I loved Just Kids — it was one of my very favorite books of 2014 — so why didn’t M Train do much for me?
Smith gives a bit of a warning in the book’s very first line, “It’s not so easy writing about nothing.” (p. 3) The speaker is a cowpoke who is in a dream of Smith’s that she relates. They converse a bit more about writing and whose dream it actually is before she wanders out of the dusty café and wakes up. Is M Train really about nothing? An ornery cowpoke could surely make the case. After that first dream café, Smith visits many more cafés over the course of the book, and she drinks a lot of coffee. She relates mundane details of her life, notably including a tendency to lose material objects, when she feeds her cats, and dreams she has. She also goes on quite a bit about the detective shows she likes to watch on TV.
But Smith is enough of an artist that she can’t stick to the mundane. Despite considerable effort, she can’t make her life seem boring. Odd, distant, maybe even disconnected, but not boring, though at times I wondered how much she realized how different her life was from most people’s. Early in the book, she is catching up on her mail and discovers that one of the items that she has let sit idle for several weeks is an invitation to give a talk on a subject of her choice in Berlin at a meeting of a slightly eccentric club that she is a member of. She had been invited to join because she had wanted to photograph the boots of a particular Arctic explorer, whom the club commemorates. At the group’s 2007 meeting, in Reykjavik, she winds up having a clandestine midnight meeting with Bobby Fischer, at which they sing Buddy Holly songs until just before dawn. Late in the book, she decides she wants to visit Tokyo again, so she takes up what had been a standing invitation from her Japanese publisher. I suppose when you are the person Bob Dylan chooses to accept the Nobel Prize in his stead, you may view going to Tokyo on just a little more than a whim with the same equanimity as you do going to the corner café. Or perhaps the causality runs in the other direction. Who knows?
For a while, I thought that there were not many other people in this book, and that was its greatest different from Just Kids. Looking back again, I see that this is not quite true. There are a fair number of other people who pass through its pages, but that is mostly what they do: pass through, and at some emotional distance. The cowpoke recurs, the young man who makes excellent coffee at Smith’s favorite neighborhood café turns up several times, and a few others. Memories of her late husband appear quite a bit, from the odd journey that they took early in their marriage to French Guiana, to evenings spent in the boat that they kept in their front yard in Michigan until a storm felled a tree that crushed it. Fred is present to her very often, although he died a long time ago, when their children, who are becoming parents at the time of the book’s writing, were still young.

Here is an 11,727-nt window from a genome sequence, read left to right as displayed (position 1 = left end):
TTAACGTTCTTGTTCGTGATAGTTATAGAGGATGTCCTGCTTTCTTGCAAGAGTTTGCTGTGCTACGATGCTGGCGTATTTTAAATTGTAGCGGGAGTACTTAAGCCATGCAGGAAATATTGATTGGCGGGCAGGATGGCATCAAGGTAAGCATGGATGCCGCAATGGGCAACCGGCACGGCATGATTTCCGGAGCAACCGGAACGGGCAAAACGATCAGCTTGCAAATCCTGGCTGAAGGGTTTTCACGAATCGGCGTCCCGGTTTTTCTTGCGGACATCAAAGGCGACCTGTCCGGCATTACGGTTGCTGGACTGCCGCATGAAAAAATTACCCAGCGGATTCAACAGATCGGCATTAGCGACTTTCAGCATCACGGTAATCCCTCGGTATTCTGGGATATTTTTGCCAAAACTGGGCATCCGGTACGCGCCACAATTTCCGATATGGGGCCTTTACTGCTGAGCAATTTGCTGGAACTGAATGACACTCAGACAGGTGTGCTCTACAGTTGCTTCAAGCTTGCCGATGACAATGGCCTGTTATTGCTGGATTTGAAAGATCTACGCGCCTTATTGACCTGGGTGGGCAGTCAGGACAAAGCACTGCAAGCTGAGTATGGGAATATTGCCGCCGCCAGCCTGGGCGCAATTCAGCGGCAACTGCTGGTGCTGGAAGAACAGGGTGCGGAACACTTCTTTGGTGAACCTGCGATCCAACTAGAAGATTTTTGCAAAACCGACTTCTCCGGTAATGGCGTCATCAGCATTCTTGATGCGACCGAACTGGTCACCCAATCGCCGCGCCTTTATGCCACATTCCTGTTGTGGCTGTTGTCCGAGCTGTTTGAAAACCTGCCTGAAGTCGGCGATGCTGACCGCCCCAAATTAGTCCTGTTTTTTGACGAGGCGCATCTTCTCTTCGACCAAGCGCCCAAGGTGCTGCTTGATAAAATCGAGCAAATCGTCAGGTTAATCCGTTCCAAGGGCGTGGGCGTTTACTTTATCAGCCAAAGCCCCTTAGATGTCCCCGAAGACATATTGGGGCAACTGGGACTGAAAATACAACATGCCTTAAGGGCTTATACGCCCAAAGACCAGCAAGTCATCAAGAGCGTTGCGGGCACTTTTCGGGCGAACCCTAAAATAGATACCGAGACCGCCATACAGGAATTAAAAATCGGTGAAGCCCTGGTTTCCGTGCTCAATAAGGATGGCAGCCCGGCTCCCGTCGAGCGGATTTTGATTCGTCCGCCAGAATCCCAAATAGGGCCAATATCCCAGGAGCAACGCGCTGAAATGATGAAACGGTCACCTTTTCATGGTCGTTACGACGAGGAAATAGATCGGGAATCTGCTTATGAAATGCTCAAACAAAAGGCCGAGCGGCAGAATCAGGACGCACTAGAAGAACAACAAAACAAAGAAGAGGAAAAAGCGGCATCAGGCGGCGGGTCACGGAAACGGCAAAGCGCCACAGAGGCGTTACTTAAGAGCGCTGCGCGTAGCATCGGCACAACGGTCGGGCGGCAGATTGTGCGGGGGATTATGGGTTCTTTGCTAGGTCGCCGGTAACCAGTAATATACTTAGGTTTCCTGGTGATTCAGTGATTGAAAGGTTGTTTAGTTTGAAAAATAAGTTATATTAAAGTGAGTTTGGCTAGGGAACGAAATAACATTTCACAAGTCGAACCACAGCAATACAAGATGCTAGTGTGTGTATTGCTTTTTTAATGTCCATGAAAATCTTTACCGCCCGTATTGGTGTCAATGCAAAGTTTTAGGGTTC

Still, my impression from this M Train is of Smith alone, generally in a room somewhere but sometimes occupying a table of her own in a café, drinking coffee and not writing. In Just Kids she was very close, and people were all around; in M Train she is at some remove, mostly by herself. Perhaps that is her statement on age.
A letter arrived. It was from the director of Casa Azul, home and resting place of Frida Kahlo, requesting I give a talk on the artist’s revolutionary life and work. In return I would be granted permission to photograph her belongings, the talismans of her life. Time to travel, to acquiesce to fate. For although I craved solitude, I decided I could not pass on an opportunity to speak in the same garden that I had longed to enter as a young girl. I would enter the house inhabited by Frida and Diego Rivera, and walk through rooms I had only seen in books. I would be back in Mexico. (pp. 110–11)
Acquiesce. It’s an inauspicious beginning for one of the book’s best passages, one in which Smith manages to connect with the people around her. She falls ill, and the women of the Casa Azul tend to her. Smith rallies just in time for her talk, which she improvised and closed with a song. The director of the museum was moved to tears, and all was well. Afterward, “I closed my eyes and saw a green train with an M in a circle; a faded green like the back of a praying mantis.” (p. 123)
After that episode, the crux of the book, there are more people and more connections, although the sense of distance never faded for me. She visits more places, buys a bungalow on Rockaway Beach shortly before the area is devastated by the storm Sandy. She has some final words with the cowpoke. Another year passes.